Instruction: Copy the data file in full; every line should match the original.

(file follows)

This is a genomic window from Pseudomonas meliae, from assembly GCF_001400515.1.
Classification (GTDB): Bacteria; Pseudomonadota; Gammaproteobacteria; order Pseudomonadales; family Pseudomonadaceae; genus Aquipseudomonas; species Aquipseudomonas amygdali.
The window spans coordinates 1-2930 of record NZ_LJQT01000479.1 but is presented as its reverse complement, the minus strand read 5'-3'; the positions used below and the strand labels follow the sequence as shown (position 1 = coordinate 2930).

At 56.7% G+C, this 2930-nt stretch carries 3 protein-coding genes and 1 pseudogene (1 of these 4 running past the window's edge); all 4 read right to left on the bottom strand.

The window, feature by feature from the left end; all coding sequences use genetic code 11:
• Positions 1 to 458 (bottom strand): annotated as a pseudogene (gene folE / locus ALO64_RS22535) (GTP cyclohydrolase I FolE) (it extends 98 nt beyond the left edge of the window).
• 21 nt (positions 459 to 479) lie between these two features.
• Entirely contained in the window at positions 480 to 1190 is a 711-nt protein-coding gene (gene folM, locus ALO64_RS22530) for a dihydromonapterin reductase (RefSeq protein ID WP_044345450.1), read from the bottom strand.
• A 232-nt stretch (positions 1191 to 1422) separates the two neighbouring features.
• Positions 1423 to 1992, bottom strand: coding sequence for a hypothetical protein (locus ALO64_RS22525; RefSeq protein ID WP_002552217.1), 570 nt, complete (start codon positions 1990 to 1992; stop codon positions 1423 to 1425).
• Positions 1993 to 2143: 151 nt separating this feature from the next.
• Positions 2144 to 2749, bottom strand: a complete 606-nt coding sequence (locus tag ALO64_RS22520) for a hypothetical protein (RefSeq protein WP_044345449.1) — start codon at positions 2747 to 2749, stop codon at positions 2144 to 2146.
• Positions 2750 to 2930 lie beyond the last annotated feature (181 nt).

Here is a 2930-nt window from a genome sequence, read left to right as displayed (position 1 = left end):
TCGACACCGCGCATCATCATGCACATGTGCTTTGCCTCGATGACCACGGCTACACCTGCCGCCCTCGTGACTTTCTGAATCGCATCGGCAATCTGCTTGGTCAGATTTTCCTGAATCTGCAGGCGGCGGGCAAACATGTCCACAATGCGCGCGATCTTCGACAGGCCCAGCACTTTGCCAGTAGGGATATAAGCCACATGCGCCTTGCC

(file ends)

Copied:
This is a genomic window from Pseudomonas meliae, from assembly GCF_001400515.1.
Classification (GTDB): Bacteria; Pseudomonadota; Gammaproteobacteria; order Pseudomonadales; family Pseudomonadaceae; genus Aquipseudomonas; species Aquipseudomonas amygdali.
The window spans coordinates 1-2930 of record NZ_LJQT01000479.1 but is presented as its reverse complement, the minus strand read 5'-3'; the positions used below and the strand labels follow the sequence as shown (position 1 = coordinate 2930).

At 56.7% G+C, this 2930-nt stretch carries 3 protein-coding genes and 1 pseudogene (1 of these 4 running past the window's edge); all 4 read right to left on the bottom strand.

The window, feature by feature from the left end; all coding sequences use genetic code 11:
• Positions 1 to 458 (bottom strand): annotated as a pseudogene (gene folE / locus ALO64_RS22535) (GTP cyclohydrolase I FolE) (it extends 98 nt beyond the left edge of the window).
• 21 nt (positions 459 to 479) lie between these two features.
• Entirely contained in the window at positions 480 to 1190 is a 711-nt protein-coding gene (gene folM, locus ALO64_RS22530) for a dihydromonapterin reductase (RefSeq protein ID WP_044345450.1), read from the bottom strand.
• A 232-nt stretch (positions 1191 to 1422) separates the two neighbouring features.
• Positions 1423 to 1992, bottom strand: coding sequence for a hypothetical protein (locus ALO64_RS22525; RefSeq protein ID WP_002552217.1), 570 nt, complete (start codon positions 1990 to 1992; stop codon positions 1423 to 1425).
• Positions 1993 to 2143: 151 nt separating this feature from the next.
• Positions 2144 to 2749, bottom strand: a complete 606-nt coding sequence (locus tag ALO64_RS22520) for a hypothetical protein (RefSeq protein WP_044345449.1) — start codon at positions 2747 to 2749, stop codon at positions 2144 to 2146.
• Positions 2750 to 2930 lie beyond the last annotated feature (181 nt).

Here is a 2930-nt window from a genome sequence, read left to right as displayed (position 1 = left end):
TCGACACCGCGCATCATCATGCACATGTGCTTTGCCTCGATGACCACGGCTACACCTGCCGCCCTCGTGACTTTCTGAATCGCATCGGCAATCTGCTTGGTCAGATTTTCCTGAATCTGCAGGCGGCGGGCAAACATGTCCACAATGCGCGCGATCTTCGACAGGCCCAGCACTTTGCCAGTAGGGATATAAGCCACATGCGCCTTGCC